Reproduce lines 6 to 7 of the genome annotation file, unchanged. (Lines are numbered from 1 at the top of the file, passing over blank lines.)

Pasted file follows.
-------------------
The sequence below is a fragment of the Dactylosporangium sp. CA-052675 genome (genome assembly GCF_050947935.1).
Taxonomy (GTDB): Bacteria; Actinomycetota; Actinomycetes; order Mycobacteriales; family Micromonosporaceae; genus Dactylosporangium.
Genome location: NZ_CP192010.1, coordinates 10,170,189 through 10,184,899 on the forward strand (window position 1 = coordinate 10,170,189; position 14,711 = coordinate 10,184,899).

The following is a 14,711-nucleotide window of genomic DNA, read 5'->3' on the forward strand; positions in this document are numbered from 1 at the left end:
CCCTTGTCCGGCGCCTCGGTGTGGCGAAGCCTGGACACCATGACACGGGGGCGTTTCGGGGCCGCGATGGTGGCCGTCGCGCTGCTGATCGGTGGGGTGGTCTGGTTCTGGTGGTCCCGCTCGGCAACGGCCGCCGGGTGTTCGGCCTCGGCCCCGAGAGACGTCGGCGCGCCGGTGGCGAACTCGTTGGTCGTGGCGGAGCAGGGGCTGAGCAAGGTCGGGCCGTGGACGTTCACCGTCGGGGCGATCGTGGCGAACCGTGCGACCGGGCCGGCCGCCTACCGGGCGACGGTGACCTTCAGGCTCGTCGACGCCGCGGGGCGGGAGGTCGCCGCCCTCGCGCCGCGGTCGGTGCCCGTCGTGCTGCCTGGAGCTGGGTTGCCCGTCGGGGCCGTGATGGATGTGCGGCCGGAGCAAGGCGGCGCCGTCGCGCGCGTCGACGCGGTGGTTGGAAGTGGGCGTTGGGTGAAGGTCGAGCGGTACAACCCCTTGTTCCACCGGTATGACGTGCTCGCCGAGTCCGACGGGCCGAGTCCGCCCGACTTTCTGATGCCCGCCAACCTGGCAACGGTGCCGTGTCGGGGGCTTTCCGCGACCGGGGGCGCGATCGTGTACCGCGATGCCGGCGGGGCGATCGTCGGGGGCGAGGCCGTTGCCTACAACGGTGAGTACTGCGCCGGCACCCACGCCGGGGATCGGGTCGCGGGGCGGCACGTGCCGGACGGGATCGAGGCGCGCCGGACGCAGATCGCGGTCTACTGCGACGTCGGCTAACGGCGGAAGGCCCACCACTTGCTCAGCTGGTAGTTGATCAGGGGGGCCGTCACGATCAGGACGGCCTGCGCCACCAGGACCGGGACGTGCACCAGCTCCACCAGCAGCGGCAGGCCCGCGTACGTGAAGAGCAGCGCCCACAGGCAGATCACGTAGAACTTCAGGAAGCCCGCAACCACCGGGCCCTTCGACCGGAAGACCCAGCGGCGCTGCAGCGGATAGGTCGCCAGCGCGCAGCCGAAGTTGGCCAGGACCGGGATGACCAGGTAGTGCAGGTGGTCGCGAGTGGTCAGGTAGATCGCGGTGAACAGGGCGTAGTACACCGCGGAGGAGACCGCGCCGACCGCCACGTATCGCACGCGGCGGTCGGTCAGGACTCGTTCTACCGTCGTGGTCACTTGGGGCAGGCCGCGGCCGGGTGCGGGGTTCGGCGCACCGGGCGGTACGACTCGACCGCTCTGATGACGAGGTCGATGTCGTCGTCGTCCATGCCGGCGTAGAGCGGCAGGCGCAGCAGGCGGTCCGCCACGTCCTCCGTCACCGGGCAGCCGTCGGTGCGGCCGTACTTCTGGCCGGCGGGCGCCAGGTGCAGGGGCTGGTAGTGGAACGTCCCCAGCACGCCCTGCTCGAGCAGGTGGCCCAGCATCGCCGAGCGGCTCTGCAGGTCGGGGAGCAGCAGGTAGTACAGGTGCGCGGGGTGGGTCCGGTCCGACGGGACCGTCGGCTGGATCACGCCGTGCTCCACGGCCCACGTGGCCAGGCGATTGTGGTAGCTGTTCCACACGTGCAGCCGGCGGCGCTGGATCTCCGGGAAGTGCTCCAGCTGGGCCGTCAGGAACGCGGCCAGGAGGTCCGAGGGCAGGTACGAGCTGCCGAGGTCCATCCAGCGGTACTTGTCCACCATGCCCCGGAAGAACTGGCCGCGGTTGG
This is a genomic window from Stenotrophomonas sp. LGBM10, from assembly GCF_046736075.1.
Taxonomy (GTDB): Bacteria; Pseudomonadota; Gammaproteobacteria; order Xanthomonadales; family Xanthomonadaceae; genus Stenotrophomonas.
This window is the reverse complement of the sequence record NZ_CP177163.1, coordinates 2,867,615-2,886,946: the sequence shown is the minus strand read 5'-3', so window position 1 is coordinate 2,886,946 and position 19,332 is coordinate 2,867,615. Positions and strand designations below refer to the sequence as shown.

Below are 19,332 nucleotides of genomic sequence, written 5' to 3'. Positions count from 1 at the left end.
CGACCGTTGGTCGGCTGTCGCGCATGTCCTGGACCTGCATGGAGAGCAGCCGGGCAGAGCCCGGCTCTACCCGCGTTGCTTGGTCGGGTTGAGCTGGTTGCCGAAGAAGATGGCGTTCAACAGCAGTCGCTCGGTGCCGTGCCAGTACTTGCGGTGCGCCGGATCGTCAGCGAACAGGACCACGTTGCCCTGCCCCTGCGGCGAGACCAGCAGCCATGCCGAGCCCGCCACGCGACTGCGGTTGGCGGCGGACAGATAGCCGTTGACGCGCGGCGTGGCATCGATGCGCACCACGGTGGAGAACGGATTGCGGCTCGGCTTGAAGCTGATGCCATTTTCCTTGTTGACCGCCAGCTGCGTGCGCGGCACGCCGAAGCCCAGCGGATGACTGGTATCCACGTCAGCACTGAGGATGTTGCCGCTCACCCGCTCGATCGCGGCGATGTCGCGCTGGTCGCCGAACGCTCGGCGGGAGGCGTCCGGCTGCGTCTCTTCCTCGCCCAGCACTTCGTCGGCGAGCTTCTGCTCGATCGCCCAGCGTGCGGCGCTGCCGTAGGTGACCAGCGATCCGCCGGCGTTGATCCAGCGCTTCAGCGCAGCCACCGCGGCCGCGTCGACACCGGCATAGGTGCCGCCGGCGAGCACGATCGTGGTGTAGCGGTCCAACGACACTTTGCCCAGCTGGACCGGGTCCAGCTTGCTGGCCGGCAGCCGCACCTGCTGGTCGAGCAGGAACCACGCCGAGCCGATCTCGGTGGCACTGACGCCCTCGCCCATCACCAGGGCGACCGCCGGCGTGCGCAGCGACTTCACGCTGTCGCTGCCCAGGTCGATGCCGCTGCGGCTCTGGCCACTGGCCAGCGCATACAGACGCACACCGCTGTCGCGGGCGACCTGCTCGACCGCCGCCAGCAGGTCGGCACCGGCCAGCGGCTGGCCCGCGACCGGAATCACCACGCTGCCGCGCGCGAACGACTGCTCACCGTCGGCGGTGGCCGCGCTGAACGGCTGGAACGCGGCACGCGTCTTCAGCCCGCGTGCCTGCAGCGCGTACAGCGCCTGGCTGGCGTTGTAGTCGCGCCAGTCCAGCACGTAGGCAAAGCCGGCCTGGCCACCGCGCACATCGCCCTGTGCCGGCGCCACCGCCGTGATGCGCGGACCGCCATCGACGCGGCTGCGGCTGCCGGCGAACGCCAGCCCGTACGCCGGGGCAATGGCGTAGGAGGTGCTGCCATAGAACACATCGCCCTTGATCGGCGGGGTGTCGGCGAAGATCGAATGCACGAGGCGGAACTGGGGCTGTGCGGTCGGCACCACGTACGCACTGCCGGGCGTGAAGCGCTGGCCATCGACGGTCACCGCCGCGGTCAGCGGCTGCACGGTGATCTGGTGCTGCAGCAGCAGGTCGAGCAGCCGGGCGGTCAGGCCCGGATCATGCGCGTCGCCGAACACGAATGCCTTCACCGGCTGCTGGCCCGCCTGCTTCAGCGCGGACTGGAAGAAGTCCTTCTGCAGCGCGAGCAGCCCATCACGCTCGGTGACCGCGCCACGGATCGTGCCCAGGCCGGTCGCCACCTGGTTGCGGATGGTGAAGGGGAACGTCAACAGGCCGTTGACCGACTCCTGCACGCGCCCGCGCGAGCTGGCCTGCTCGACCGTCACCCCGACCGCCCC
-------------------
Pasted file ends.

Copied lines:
This is a genomic window from Stenotrophomonas sp. LGBM10, from assembly GCF_046736075.1.
Taxonomy (GTDB): Bacteria; Pseudomonadota; Gammaproteobacteria; order Xanthomonadales; family Xanthomonadaceae; genus Stenotrophomonas.